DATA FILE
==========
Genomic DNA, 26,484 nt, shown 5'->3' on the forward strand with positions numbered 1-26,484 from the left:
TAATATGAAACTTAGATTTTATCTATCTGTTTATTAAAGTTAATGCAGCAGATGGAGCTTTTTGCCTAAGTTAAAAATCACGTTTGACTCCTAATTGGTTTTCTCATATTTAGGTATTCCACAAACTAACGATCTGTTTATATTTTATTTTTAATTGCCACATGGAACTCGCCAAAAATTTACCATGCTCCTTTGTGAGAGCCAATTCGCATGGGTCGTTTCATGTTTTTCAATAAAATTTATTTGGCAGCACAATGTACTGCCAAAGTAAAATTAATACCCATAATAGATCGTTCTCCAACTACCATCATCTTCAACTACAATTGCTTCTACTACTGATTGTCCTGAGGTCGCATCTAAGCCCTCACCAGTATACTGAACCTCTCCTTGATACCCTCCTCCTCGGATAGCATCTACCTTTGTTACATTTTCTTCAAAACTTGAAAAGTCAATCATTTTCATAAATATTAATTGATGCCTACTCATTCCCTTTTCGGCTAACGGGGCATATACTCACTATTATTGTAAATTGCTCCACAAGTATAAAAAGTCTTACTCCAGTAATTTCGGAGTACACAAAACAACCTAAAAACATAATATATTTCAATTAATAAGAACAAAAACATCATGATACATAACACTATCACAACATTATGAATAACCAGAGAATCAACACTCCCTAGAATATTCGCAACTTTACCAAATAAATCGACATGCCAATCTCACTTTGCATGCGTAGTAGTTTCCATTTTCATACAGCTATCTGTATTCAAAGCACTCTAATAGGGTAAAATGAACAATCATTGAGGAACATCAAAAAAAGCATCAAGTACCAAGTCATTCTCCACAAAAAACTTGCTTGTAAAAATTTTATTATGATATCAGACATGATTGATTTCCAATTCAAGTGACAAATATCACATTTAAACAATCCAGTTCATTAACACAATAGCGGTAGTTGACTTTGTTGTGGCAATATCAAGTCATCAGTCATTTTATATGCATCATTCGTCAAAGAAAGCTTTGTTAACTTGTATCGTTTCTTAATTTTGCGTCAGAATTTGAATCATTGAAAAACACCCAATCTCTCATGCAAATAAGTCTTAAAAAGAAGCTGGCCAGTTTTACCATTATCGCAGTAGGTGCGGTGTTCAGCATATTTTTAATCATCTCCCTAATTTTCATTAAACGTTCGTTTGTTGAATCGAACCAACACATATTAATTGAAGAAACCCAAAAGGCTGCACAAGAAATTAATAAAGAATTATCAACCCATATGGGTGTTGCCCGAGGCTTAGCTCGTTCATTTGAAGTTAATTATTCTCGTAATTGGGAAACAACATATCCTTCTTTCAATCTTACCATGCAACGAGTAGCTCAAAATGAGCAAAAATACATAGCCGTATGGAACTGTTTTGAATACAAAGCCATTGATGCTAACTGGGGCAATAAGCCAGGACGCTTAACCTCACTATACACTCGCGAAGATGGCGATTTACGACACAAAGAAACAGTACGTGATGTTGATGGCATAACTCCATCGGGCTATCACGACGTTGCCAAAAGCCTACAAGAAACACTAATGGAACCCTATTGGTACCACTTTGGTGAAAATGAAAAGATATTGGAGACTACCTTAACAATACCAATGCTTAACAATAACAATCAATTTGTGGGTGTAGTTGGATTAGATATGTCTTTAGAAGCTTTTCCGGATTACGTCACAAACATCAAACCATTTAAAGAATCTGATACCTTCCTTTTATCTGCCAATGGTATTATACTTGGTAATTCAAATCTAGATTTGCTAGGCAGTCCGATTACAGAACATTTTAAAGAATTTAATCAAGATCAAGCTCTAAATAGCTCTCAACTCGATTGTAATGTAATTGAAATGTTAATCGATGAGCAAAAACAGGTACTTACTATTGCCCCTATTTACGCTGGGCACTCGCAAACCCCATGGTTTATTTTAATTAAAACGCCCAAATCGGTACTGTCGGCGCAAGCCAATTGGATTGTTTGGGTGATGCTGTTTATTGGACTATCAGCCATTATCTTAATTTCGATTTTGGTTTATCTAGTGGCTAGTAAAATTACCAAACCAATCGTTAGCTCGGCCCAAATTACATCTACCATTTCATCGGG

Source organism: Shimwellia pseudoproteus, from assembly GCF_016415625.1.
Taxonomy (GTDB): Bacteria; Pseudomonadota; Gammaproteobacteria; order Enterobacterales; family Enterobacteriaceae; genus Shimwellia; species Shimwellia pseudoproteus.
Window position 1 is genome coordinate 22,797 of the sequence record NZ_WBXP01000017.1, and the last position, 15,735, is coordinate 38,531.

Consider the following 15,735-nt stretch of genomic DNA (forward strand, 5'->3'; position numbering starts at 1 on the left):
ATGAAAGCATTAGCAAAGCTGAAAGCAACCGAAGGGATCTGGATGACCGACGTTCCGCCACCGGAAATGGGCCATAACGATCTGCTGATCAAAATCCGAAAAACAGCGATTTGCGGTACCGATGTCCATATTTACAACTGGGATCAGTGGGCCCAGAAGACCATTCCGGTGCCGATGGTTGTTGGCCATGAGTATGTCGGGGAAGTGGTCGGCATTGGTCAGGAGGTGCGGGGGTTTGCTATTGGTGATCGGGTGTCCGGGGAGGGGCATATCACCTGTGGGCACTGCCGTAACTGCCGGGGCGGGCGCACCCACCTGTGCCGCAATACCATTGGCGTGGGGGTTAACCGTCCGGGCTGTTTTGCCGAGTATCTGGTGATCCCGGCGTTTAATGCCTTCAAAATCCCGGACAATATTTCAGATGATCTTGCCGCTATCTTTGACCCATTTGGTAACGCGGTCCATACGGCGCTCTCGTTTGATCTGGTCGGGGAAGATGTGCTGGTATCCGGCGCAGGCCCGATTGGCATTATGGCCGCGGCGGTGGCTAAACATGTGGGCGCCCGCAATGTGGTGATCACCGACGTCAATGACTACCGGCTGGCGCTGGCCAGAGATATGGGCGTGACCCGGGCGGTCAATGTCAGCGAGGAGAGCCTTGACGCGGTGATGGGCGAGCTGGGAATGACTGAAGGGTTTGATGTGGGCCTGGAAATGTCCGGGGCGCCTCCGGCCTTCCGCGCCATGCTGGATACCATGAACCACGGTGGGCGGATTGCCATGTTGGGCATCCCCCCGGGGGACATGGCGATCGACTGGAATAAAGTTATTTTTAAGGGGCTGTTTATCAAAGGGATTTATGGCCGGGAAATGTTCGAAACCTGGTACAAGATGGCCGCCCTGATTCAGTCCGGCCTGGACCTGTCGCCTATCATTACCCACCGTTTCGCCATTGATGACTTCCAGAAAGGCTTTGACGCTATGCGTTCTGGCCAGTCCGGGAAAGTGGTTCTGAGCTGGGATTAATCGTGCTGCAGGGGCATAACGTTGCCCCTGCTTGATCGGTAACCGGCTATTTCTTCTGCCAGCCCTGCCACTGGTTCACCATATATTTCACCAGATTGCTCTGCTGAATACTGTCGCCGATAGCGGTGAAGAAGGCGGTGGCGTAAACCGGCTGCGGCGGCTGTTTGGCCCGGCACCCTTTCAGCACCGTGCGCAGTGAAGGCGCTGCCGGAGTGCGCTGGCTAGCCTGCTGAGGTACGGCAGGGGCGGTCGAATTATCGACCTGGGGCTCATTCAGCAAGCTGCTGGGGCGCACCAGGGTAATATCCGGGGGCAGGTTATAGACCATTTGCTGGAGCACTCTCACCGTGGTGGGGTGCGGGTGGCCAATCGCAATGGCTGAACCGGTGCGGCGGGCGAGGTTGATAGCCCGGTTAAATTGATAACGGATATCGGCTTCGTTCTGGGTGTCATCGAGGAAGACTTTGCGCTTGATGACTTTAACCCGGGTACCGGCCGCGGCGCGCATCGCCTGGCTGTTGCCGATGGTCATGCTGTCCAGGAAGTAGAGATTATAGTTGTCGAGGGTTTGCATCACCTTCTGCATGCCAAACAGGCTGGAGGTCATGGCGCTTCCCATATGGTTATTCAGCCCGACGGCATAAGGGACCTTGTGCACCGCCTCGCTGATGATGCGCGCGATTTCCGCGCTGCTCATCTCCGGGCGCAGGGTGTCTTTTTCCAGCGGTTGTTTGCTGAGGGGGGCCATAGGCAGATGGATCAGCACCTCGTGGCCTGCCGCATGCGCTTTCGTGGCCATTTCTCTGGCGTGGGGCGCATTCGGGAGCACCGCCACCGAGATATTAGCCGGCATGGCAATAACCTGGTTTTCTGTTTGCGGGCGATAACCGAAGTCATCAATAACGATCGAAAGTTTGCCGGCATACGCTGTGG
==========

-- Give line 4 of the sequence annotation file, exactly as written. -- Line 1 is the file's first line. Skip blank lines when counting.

Taxonomy (GTDB): Bacteria; Pseudomonadota; Gammaproteobacteria; order Enterobacterales; family Enterobacteriaceae; genus Shimwellia; species Shimwellia pseudoproteus.